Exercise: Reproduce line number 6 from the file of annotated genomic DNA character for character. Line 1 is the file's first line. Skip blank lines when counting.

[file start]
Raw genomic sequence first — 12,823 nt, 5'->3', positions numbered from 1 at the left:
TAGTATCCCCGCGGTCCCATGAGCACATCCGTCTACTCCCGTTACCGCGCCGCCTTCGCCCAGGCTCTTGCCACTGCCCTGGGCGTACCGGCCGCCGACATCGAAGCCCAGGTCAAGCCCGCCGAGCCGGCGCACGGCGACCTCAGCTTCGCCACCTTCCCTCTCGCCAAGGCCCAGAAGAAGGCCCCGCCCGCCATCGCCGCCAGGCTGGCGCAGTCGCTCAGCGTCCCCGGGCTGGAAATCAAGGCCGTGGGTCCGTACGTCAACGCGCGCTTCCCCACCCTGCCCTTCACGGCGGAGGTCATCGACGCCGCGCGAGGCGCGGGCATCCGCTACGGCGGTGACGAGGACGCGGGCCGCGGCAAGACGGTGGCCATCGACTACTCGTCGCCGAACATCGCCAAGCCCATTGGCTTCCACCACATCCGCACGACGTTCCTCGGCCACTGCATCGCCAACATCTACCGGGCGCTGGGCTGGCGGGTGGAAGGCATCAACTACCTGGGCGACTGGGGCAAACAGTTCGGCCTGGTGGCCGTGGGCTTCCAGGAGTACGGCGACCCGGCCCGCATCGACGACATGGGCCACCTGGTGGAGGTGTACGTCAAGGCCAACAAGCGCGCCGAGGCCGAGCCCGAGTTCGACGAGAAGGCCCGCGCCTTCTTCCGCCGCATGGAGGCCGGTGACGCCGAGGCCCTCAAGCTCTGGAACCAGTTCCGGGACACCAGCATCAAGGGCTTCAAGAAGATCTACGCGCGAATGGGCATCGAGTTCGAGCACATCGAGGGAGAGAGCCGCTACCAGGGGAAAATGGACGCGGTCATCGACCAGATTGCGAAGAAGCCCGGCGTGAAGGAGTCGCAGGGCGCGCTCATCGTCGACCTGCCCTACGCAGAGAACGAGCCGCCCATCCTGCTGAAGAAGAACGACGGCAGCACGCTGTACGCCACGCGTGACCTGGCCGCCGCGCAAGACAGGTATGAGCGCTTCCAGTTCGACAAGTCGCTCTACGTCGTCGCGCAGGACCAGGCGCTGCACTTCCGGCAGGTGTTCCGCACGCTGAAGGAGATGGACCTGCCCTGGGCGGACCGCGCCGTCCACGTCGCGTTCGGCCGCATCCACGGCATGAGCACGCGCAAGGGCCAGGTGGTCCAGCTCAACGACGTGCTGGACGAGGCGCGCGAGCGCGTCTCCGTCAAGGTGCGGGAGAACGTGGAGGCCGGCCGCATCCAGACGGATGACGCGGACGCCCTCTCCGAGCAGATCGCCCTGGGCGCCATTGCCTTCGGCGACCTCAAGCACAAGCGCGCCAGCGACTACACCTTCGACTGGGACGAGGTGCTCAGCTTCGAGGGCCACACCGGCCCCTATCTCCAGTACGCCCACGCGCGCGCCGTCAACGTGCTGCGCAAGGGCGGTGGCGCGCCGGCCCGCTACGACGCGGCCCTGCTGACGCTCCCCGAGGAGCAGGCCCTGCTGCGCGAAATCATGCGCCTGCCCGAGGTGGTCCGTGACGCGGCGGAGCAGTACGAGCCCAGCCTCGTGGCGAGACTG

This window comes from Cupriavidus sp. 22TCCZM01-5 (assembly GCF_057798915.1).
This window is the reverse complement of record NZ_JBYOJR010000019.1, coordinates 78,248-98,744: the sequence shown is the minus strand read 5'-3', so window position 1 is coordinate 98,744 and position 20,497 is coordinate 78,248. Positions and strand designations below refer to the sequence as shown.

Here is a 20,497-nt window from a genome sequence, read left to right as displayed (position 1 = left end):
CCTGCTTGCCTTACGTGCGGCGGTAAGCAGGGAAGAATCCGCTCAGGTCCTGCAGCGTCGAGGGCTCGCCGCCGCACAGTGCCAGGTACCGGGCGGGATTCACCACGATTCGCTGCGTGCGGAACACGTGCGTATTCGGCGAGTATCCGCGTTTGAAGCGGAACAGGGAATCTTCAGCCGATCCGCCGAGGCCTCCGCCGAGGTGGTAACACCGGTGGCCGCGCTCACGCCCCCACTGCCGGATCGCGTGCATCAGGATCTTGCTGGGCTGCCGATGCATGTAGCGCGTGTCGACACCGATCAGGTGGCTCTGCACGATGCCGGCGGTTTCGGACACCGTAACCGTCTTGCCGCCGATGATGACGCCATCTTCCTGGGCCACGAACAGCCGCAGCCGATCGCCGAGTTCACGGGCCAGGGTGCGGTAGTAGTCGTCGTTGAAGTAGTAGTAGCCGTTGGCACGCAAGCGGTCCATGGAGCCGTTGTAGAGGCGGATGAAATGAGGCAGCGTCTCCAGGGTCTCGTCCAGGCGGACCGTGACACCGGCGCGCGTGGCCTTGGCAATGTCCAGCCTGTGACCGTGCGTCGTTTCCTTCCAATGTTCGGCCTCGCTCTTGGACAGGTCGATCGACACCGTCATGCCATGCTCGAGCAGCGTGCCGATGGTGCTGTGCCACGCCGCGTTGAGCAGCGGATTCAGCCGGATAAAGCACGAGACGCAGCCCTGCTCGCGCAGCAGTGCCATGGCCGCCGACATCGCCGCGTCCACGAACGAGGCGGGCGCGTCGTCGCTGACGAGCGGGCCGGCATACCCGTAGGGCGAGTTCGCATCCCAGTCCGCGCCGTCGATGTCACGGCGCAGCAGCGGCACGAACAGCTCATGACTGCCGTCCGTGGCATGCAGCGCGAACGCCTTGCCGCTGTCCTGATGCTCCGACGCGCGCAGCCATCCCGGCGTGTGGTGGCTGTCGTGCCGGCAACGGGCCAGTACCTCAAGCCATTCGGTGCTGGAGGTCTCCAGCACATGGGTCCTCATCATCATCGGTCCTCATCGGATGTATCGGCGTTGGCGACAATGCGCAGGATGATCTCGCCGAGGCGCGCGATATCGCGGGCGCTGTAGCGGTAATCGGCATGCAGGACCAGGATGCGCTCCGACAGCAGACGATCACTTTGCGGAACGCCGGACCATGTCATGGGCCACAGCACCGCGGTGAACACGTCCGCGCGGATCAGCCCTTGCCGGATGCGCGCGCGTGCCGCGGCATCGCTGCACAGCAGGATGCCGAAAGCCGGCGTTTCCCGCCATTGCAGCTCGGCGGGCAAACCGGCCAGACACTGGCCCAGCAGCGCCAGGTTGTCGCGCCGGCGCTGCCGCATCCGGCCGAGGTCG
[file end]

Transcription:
CCTGCTTGCCTTACGTGCGGCGGTAAGCAGGGAAGAATCCGCTCAGGTCCTGCAGCGTCGAGGGCTCGCCGCCGCACAGTGCCAGGTACCGGGCGGGATTCACCACGATTCGCTGCGTGCGGAACACGTGCGTATTCGGCGAGTATCCGCGTTTGAAGCGGAACAGGGAATCTTCAGCCGATCCGCCGAGGCCTCCGCCGAGGTGGTAACACCGGTGGCCGCGCTCACGCCCCCACTGCCGGATCGCGTGCATCAGGATCTTGCTGGGCTGCCGATGCATGTAGCGCGTGTCGACACCGATCAGGTGGCTCTGCACGATGCCGGCGGTTTCGGACACCGTAACCGTCTTGCCGCCGATGATGACGCCATCTTCCTGGGCCACGAACAGCCGCAGCCGATCGCCGAGTTCACGGGCCAGGGTGCGGTAGTAGTCGTCGTTGAAGTAGTAGTAGCCGTTGGCACGCAAGCGGTCCATGGAGCCGTTGTAGAGGCGGATGAAATGAGGCAGCGTCTCCAGGGTCTCGTCCAGGCGGACCGTGACACCGGCGCGCGTGGCCTTGGCAATGTCCAGCCTGTGACCGTGCGTCGTTTCCTTCCAATGTTCGGCCTCGCTCTTGGACAGGTCGATCGACACCGTCATGCCATGCTCGAGCAGCGTGCCGATGGTGCTGTGCCACGCCGCGTTGAGCAGCGGATTCAGCCGGATAAAGCACGAGACGCAGCCCTGCTCGCGCAGCAGTGCCATGGCCGCCGACATCGCCGCGTCCACGAACGAGGCGGGCGCGTCGTCGCTGACGAGCGGGCCGGCATACCCGTAGGGCGAGTTCGCATCCCAGTCCGCGCCGTCGATGTCACGGCGCAGCAGCGGCACGAACAGCTCATGACTGCCGTCCGTGGCATGCAGCGCGAACGCCTTGCCGCTGTCCTGATGCTCCGACGCGCGCAGCCATCCCGGCGTGTGGTGGCTGTCGTGCCGGCAACGGGCCAGTACCTCAAGCCATTCGGTGCTGGAGGTCTCCAGCACATGGGTCCTCATCATCATCGGTCCTCATCGGATGTATCGGCGTTGGCGACAATGCGCAGGATGATCTCGCCGAGGCGCGCGATATCGCGGGCGCTGTAGCGGTAATCGGCATGCAGGACCAGGATGCGCTCCGACAGCAGACGATCACTTTGCGGAACGCCGGACCATGTCATGGGCCACAGCACCGCGGTGAACACGTCCGCGCGGATCAGCCCTTGCCGGATGCGCGCGCGTGCCGCGGCATCGCTGCACAGCAGGATGCCGAAAGCCGGCGTTTCCCGCCATTGCAGCTCGGCGGGCAAACCGGCCAGACACTGGCCCAGCAGCGCCAGGTTGTCGCGCCGGCGCTGCCGCATCCGGCCGAGGTCG